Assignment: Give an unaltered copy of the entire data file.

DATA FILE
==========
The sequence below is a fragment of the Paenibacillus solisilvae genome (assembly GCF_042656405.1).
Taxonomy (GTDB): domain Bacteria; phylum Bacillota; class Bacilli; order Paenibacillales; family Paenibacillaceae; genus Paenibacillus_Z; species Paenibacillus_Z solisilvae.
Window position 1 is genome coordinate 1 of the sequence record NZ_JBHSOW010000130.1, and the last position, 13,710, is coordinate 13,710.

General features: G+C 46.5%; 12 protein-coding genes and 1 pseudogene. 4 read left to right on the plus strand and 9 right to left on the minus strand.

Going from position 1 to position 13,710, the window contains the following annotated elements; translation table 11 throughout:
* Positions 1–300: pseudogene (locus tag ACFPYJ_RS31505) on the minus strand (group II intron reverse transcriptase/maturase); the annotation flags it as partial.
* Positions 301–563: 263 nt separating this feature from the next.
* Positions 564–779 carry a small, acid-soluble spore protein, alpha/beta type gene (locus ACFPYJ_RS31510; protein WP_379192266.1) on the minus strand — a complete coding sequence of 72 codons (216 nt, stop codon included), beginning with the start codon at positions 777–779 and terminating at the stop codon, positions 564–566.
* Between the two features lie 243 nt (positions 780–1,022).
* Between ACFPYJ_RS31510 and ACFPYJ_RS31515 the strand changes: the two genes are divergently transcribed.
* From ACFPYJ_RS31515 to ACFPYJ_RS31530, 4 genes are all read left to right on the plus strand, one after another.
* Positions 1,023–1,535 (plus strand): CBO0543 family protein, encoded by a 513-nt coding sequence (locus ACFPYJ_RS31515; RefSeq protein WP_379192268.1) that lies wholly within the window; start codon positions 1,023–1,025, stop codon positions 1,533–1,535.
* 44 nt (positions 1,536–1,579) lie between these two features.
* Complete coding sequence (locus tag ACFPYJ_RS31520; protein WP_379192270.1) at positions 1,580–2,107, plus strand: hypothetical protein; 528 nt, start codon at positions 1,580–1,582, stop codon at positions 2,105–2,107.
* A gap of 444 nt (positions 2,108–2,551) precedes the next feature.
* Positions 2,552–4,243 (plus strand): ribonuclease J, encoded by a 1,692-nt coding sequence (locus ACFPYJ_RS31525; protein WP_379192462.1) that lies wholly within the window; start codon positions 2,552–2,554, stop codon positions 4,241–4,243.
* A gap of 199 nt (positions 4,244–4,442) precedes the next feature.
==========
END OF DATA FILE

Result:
The sequence below is a fragment of the Paenibacillus solisilvae genome (assembly GCF_042656405.1).
Taxonomy (GTDB): domain Bacteria; phylum Bacillota; class Bacilli; order Paenibacillales; family Paenibacillaceae; genus Paenibacillus_Z; species Paenibacillus_Z solisilvae.
Window position 1 is genome coordinate 1 of the sequence record NZ_JBHSOW010000130.1, and the last position, 13,710, is coordinate 13,710.

General features: G+C 46.5%; 12 protein-coding genes and 1 pseudogene. 4 read left to right on the plus strand and 9 right to left on the minus strand.

Going from position 1 to position 13,710, the window contains the following annotated elements; translation table 11 throughout:
* Positions 1–300: pseudogene (locus tag ACFPYJ_RS31505) on the minus strand (group II intron reverse transcriptase/maturase); the annotation flags it as partial.
* Positions 301–563: 263 nt separating this feature from the next.
* Positions 564–779 carry a small, acid-soluble spore protein, alpha/beta type gene (locus ACFPYJ_RS31510; protein WP_379192266.1) on the minus strand — a complete coding sequence of 72 codons (216 nt, stop codon included), beginning with the start codon at positions 777–779 and terminating at the stop codon, positions 564–566.
* Between the two features lie 243 nt (positions 780–1,022).
* Between ACFPYJ_RS31510 and ACFPYJ_RS31515 the strand changes: the two genes are divergently transcribed.
* From ACFPYJ_RS31515 to ACFPYJ_RS31530, 4 genes are all read left to right on the plus strand, one after another.
* Positions 1,023–1,535 (plus strand): CBO0543 family protein, encoded by a 513-nt coding sequence (locus ACFPYJ_RS31515; RefSeq protein WP_379192268.1) that lies wholly within the window; start codon positions 1,023–1,025, stop codon positions 1,533–1,535.
* 44 nt (positions 1,536–1,579) lie between these two features.
* Complete coding sequence (locus tag ACFPYJ_RS31520; protein WP_379192270.1) at positions 1,580–2,107, plus strand: hypothetical protein; 528 nt, start codon at positions 1,580–1,582, stop codon at positions 2,105–2,107.
* A gap of 444 nt (positions 2,108–2,551) precedes the next feature.
* Positions 2,552–4,243 (plus strand): ribonuclease J, encoded by a 1,692-nt coding sequence (locus ACFPYJ_RS31525; protein WP_379192462.1) that lies wholly within the window; start codon positions 2,552–2,554, stop codon positions 4,241–4,243.
* A gap of 199 nt (positions 4,244–4,442) precedes the next feature.